Meeting reports 2020 and 2021

  • The Court of King James I in South Cambridgeshire
    David Jones, accountant turned local historian since his purchase of a pretty thatched cottage in Little Shelford, revealed the secret history of Royston and its connection with the Scottish King James VI who succeeded to the English throne on the death of Queen Elizabeth I in 1603.
  • The Lost Windmills of Cherry Hinton
    Michelle Bullivant, a trained archaeologist, gave a most interesting illustrated talk taking as her starting point part of the entry about Cherry Hinton in the Domesday Book (1086) In addition to four slaves there were four mills! One pair of mill stones indicate one mill building but four pairs of mill stones do not necessarily mean that there were four mill buildings. Cherry Hinton might have had one large mill. …
  • Mad Women or Witches – What was a Midwife?
    This talk accompanied our 2021 AGM, and marked a return to in-person meetings after the long period of Covid-19 restrictions, albeit with a limit of 30 people in the Pavilion.
  • The Cam: From Mill Pool to Baits Bite
    A talk by Mike Petty At one time there were three mills using the flow of water into the Mill Pool on the River Cam and this was also the end of the river navigable by commercial barges. As the colleges grew and also the population of the town increased, large amounts of coal and food were brought to Cambridge by travelling up the Cam from Kings Lynn. Mike illustrated a journey down the river from the Mill Pool with a series of photos and drawings of the bridges starting with Silver Street.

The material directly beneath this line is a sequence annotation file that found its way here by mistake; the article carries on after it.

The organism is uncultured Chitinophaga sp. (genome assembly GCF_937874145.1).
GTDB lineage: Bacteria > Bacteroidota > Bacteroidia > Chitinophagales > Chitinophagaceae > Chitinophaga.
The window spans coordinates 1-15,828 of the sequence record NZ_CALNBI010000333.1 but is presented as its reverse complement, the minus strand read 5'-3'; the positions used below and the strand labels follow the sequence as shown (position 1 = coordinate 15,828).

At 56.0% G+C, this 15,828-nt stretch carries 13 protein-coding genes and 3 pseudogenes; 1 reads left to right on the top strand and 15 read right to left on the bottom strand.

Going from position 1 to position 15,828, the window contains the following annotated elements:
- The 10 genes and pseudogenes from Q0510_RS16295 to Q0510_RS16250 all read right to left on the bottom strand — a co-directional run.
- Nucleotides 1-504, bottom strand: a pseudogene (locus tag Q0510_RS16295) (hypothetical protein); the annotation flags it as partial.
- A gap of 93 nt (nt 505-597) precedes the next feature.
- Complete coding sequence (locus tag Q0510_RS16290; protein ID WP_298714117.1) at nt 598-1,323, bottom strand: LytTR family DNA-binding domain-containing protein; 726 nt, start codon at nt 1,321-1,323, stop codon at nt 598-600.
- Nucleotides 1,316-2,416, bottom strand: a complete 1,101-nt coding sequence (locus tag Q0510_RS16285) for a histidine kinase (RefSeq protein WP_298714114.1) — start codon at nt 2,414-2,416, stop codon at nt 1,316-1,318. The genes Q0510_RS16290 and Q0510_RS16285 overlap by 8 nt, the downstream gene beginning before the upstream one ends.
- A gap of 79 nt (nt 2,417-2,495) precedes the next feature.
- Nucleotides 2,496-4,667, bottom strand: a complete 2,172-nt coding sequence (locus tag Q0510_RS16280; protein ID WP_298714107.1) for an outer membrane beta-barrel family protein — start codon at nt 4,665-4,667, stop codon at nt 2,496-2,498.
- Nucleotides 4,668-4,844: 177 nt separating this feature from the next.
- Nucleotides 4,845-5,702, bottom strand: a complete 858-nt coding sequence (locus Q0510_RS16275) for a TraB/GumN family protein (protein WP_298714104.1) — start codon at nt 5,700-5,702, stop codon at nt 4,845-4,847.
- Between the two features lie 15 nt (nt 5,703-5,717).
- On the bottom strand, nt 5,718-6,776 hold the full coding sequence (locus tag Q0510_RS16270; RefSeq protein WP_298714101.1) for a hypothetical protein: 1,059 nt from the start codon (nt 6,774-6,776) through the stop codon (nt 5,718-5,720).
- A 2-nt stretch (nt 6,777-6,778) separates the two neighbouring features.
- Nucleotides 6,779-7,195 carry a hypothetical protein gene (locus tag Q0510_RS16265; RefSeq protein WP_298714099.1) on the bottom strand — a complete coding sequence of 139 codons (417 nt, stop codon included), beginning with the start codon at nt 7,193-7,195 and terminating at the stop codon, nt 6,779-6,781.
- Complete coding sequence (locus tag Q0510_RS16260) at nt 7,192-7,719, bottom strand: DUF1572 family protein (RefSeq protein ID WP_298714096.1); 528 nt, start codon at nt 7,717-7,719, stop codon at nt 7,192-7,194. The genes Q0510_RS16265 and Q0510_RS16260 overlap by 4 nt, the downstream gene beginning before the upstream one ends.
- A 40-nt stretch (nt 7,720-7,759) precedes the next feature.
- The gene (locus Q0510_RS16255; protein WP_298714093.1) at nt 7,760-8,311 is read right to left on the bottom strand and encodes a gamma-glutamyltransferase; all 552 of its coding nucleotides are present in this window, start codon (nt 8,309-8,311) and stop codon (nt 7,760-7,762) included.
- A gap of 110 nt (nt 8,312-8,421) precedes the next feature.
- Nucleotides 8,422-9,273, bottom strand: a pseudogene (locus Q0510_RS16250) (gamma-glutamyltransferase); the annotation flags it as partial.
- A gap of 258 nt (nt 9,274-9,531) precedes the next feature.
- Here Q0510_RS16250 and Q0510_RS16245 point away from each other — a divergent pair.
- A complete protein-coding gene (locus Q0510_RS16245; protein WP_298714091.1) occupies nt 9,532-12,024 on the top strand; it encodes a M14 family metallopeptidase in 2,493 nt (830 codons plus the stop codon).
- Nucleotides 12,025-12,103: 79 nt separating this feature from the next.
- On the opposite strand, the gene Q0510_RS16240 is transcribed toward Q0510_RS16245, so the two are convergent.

• Hobson’s Conduit – A Zoom talk by Max Field
    An excellent talk for the History Society by Max Field. The main cause of the pollution was the Kings Ditch which formed a semi-circle round the town and was filled with sewage and dead animals. There was no flow of water to flush the sewage into the river and on towards Ely. In the late 1500s, Cambridge was affected by the plague and other fatal infections. These were thought to be caused by ‘ bad air ’ resulting from the sewage contaminated water in the river and local ditches.
  • Victorian and Edwardian Cambridge
    A talk by Tony Kirby about the development of Cambridge during the 19th Century looking at the growth in population, the spread of the town and university and some of the streets and buildings which were copiously illustrated.
  • A Lab of One’s Own – Dr Patricia Fara
    A Zoom Talk by Dr Patricia Fara based on her book ‘A Lab of One’s Own’
  • Lord Fairhaven and Anglesey Abbey
    A talk by Helen Ackroyd, who has been a volunteer room guide at Anglesey Abbey for over eleven years and was eager to share “those stories that you don’t know” about the place – and its owners – before it was taken over by the National Trust in 1966.